Why We’re Building An Extension

georgian house renovation

Question: is a part of a building still called an extension if there was something there before it? I’ve been mulling this over because I’ve been automatically referring to our new dining room as an extension but is it? We’ve demolished one thing (a weird, shoddily-constructed annexe) and we’re building something bigger and completely different in its place, so what’s the term for that?

Nobody? Let’s just stick to extension then.

I thought it was about time I updated you on the building work that’s happening at home – I feel as though I’ve been rather slack on this front. The truth is that it hasn’t really been on my mind; it’s almost like the whole thing is happening to someone else. I hear bangings and drillings behind the kitchen wall and I almost break my neck tripping over various temporary pipelines when I go up the hill to put the chickens to bed, but apart from that, no disruption at all.

georgian house renovation
Back of house before work began…

Apart from financially, of course. Because there’s nothing more financially disrupting than having building work done. It’s worse than buying the house in the first place. At least when you buy something it’s a fixed price; with building, you never know what’s going to crop up and make you weep hot tears over your online banking screen. Buried pipes, walls hiding ancient skeletons, rafters sheltering bats. (I don’t have bats or skeletons, by the way, but it does happen. Apparently, the worst is if you find an ancient artefact as you’re digging – building then has to cease and people descend on your garden with the crew from Time Team and erect huge tents and then spend years chip-chip-chipping away with a tiny chisel, brushing the dust off their fossils with a toothbrush. God, how mad would that drive you? Imagine trying to build your dream kitchen-diner and finding an urn from 760BC? I have to be honest, I’d probably not tell anyone. Polish that urn right up and use it as a vase.)

So it’s been relatively smooth, so far; demolition of the useless annexe was fast and furious and now we’ve got the bare bones of the new structure, which is (to be basic about it) a glass-sided, grass-roofed box.

georgian house renovation
…back of house after demolition of annexe

Now, you may be wondering why the title of the building update is what it is; Why We’re Building An Extension. Surely we’re building an extension for the same reason as most people build an extension – more space? Not quite. We’re building an extension because there’s absolutely no connection whatsoever with the garden – once you’re in the house, you’re in, there’s no view. I don’t think that being able to enjoy the outdoors from indoors was high on the Georgian priority list, really, and so there’s nowhere on the ground floor where you can really throw open some doors and have a cup of tea in the sun, or sit next to an open window and look out at the kids playing. It’s just not configured that way.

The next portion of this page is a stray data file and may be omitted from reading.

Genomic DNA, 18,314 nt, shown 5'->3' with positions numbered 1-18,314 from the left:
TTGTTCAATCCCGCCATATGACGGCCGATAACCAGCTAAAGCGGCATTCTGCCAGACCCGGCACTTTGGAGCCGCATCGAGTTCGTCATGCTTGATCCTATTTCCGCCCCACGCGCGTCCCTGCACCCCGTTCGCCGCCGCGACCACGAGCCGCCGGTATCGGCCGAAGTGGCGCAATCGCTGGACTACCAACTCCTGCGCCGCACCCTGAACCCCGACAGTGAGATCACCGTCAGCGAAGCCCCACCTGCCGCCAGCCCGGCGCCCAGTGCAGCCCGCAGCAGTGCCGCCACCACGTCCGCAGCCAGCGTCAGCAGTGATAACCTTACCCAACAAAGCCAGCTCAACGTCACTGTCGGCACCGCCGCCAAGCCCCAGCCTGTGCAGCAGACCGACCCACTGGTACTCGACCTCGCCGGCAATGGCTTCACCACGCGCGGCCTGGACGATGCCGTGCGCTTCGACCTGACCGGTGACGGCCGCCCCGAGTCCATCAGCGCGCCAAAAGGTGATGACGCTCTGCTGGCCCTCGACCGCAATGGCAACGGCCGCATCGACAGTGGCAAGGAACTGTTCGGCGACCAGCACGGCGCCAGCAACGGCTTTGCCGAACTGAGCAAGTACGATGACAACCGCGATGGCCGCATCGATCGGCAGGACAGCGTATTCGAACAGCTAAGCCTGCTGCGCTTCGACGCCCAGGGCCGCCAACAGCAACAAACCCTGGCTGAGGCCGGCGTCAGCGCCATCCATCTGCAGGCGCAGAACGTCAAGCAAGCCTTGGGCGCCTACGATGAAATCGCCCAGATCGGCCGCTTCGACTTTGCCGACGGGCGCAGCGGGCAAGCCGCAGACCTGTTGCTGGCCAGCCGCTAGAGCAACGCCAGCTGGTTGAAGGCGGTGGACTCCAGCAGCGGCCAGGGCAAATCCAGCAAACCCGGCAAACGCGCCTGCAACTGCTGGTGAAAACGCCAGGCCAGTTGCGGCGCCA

And I realise that this isn’t the end of the world and is also quite obviously a “luxury problem”, but actually if you’ve been used to having some sort of access to the garden – even if it’s just your kitchen door leading straight out onto your patio, so you can easily set up a little table and throw some plates on it and have an impromptu lunch al fresco – it feels quite stifling. Hence, I suppose, the huge trend for people putting kitchen/diner extensions on their houses with an end wall of glass – bring the outside in, make it light, count your garden as an extra room.

Anyway, we bought the house with planning already in place for the extension so that was always on the cards – we’ve been back through planning because we wanted to add more glass and take out some pocket walls, but essentially we’re doing what was always part of the masterplan. Add on an everyday living “section” that has glass sides that can be completely opened up to the elements and create more connection with the garden.

I’m writing all of this and I’m suddenly aware that you’re going to hear it all again in the video, so I’ll stop now. I’ll be doing a little series on the building works – the next one will show a plan of the space and talk about how it’s being finished and some of the decisions we’ve had to make – but this one deals with the beginnings and the basics. Architect, planning, builder and costs.

So hit play, settle on in and please excuse the hissing throughout the end parts of the video; Mr AMR turned on the sprinkler to help bed in his turf around the trampoline. Not a euphemism, but if ever a sentence should be one….

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  1. Leigh
    July 18, 2019 / 10:11 pm

    You don’t know this but I consider you one of my best friends! I have followed you for years.
    I’m in the US.
    I am an avid reader and always look forward to your recommendations. Wolf Hall and Bring Up the Bodies are my all time best books… waiting on the trilogy.
    Most of all you make me laugh out loud.

    • July 19, 2019 / 9:53 pm

      Thank you for leaving such a lovely comment! x

  2. July 16, 2019 / 8:52 pm

    Wait a tic…why am I just now hearing about your chickens?! I didn’t know you had chooks–their clucking is so soothing. +1 for working them (even in the background) into an upcoming video! :)

    • July 16, 2019 / 9:34 pm

      Hahah! Yeah two of them. Such a nice sound. x

  3. Ashley
    July 16, 2019 / 6:08 pm

    Ooh I’d be absolutely thrilled if something ancient turned up where I was trying to build. I’d be out there bothering the scientists every day trying to help, haha.

    Your house is a beauty!! I’m intrigued to see it all come together.

  4. Erika
    July 16, 2019 / 2:19 pm

    It’s going to look stunning. Can’t wait to see it completed! :)

  5. Sonia
    July 16, 2019 / 5:10 am

    It’s the rexstension 2.0

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